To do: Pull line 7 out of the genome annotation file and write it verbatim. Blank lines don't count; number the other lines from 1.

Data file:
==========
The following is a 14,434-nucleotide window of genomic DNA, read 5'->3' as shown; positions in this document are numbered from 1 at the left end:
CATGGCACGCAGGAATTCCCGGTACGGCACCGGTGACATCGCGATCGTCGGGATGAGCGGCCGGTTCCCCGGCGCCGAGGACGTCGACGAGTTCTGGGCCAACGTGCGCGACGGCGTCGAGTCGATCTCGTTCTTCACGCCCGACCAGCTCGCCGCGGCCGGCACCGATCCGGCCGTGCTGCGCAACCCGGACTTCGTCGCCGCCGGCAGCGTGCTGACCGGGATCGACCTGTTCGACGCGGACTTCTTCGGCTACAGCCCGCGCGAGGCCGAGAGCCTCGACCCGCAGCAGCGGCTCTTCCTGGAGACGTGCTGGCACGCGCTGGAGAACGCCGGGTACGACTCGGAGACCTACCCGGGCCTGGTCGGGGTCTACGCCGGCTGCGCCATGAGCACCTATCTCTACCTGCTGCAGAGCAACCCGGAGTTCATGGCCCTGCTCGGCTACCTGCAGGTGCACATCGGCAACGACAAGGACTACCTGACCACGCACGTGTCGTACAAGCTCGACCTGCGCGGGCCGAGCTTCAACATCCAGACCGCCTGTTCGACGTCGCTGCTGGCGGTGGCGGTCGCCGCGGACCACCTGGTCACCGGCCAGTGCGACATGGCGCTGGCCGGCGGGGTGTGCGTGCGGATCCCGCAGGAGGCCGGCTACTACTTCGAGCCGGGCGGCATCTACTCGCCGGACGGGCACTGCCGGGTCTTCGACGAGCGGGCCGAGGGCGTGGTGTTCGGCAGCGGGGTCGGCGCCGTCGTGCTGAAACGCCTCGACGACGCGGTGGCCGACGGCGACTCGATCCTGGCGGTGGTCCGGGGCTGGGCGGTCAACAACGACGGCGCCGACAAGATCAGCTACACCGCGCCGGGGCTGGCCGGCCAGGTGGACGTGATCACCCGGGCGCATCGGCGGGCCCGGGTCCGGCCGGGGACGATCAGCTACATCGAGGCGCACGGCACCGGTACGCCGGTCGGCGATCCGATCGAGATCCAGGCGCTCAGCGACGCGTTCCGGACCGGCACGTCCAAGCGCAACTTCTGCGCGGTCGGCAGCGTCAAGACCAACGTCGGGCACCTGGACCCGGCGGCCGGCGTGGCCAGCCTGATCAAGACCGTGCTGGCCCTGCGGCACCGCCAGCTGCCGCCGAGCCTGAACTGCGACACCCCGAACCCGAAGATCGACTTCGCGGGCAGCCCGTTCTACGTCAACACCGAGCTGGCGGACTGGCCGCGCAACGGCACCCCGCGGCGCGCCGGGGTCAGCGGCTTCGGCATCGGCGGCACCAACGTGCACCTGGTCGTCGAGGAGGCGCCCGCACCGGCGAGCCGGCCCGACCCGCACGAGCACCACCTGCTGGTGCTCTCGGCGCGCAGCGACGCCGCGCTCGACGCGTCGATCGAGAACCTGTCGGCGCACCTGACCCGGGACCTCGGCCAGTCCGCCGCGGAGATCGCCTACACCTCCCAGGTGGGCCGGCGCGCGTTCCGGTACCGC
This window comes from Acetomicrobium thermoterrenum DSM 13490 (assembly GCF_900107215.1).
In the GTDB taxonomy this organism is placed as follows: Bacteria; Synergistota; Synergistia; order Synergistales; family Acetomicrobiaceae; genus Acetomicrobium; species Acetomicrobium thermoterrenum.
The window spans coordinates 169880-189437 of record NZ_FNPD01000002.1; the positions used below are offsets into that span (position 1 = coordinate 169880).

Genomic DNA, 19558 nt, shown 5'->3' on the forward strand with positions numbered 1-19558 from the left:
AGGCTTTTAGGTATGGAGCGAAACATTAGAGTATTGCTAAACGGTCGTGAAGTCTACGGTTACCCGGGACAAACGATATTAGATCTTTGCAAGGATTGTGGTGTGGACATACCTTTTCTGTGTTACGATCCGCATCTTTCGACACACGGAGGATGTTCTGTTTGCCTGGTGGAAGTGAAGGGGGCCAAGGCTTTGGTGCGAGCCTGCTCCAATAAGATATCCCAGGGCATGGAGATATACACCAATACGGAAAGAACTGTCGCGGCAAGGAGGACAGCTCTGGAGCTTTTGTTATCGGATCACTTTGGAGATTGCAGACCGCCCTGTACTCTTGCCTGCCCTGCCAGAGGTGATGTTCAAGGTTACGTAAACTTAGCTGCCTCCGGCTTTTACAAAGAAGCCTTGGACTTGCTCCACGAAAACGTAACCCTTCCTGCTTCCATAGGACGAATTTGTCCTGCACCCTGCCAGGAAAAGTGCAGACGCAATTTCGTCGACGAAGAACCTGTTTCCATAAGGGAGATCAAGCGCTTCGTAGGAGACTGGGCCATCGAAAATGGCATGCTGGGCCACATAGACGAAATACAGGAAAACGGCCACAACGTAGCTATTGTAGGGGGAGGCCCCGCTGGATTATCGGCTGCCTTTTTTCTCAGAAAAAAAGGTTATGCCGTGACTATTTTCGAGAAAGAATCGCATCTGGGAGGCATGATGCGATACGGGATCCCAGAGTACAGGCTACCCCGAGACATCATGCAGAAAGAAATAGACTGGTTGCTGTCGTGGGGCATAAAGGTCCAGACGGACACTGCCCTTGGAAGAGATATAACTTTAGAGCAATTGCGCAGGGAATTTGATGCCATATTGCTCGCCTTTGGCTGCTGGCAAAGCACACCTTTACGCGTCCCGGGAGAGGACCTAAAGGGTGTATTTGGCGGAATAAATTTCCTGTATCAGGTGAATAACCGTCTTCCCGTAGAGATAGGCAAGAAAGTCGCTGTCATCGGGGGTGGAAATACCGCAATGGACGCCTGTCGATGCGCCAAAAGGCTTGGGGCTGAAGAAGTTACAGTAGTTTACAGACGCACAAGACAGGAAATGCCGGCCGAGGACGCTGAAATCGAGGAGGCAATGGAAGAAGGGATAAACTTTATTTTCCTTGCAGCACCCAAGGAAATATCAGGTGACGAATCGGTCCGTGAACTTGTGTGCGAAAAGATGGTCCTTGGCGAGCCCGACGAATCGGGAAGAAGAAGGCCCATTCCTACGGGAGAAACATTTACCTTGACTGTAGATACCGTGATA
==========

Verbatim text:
AGGCTTTTAGGTATGGAGCGAAACATTAGAGTATTGCTAAACGGTCGTGAAGTCTACGGTTACCCGGGACAAACGATATTAGATCTTTGCAAGGATTGTGGTGTGGACATACCTTTTCTGTGTTACGATCCGCATCTTTCGACACACGGAGGATGTTCTGTTTGCCTGGTGGAAGTGAAGGGGGCCAAGGCTTTGGTGCGAGCCTGCTCCAATAAGATATCCCAGGGCATGGAGATATACACCAATACGGAAAGAACTGTCGCGGCAAGGAGGACAGCTCTGGAGCTTTTGTTATCGGATCACTTTGGAGATTGCAGACCGCCCTGTACTCTTGCCTGCCCTGCCAGAGGTGATGTTCAAGGTTACGTAAACTTAGCTGCCTCCGGCTTTTACAAAGAAGCCTTGGACTTGCTCCACGAAAACGTAACCCTTCCTGCTTCCATAGGACGAATTTGTCCTGCACCCTGCCAGGAAAAGTGCAGACGCAATTTCGTCGACGAAGAACCTGTTTCCATAAGGGAGATCAAGCGCTTCGTAGGAGACTGGGCCATCGAAAATGGCATGCTGGGCCACATAGACGAAATACAGGAAAACGGCCACAACGTAGCTATTGTAGGGGGAGGCCCCGCTGGATTATCGGCTGCCTTTTTTCTCAGAAAAAAAGGTTATGCCGTGACTATTTTCGAGAAAGAATCGCATCTGGGAGGCATGATGCGATACGGGATCCCAGAGTACAGGCTACCCCGAGACATCATGCAGAAAGAAATAGACTGGTTGCTGTCGTGGGGCATAAAGGTCCAGACGGACACTGCCCTTGGAAGAGATATAACTTTAGAGCAATTGCGCAGGGAATTTGATGCCATATTGCTCGCCTTTGGCTGCTGGCAAAGCACACCTTTACGCGTCCCGGGAGAGGACCTAAAGGGTGTATTTGGCGGAATAAATTTCCTGTATCAGGTGAATAACCGTCTTCCCGTAGAGATAGGCAAGAAAGTCGCTGTCATCGGGGGTGGAAATACCGCAATGGACGCCTGTCGATGCGCCAAAAGGCTTGGGGCTGAAGAAGTTACAGTAGTTTACAGACGCACAAGACAGGAAATGCCGGCCGAGGACGCTGAAATCGAGGAGGCAATGGAAGAAGGGATAAACTTTATTTTCCTTGCAGCACCCAAGGAAATATCAGGTGACGAATCGGTCCGTGAACTTGTGTGCGAAAAGATGGTCCTTGGCGAGCCCGACGAATCGGGAAGAAGAAGGCCCATTCCTACGGGAGAAACATTTACCTTGACTGTAGATACCGTGATA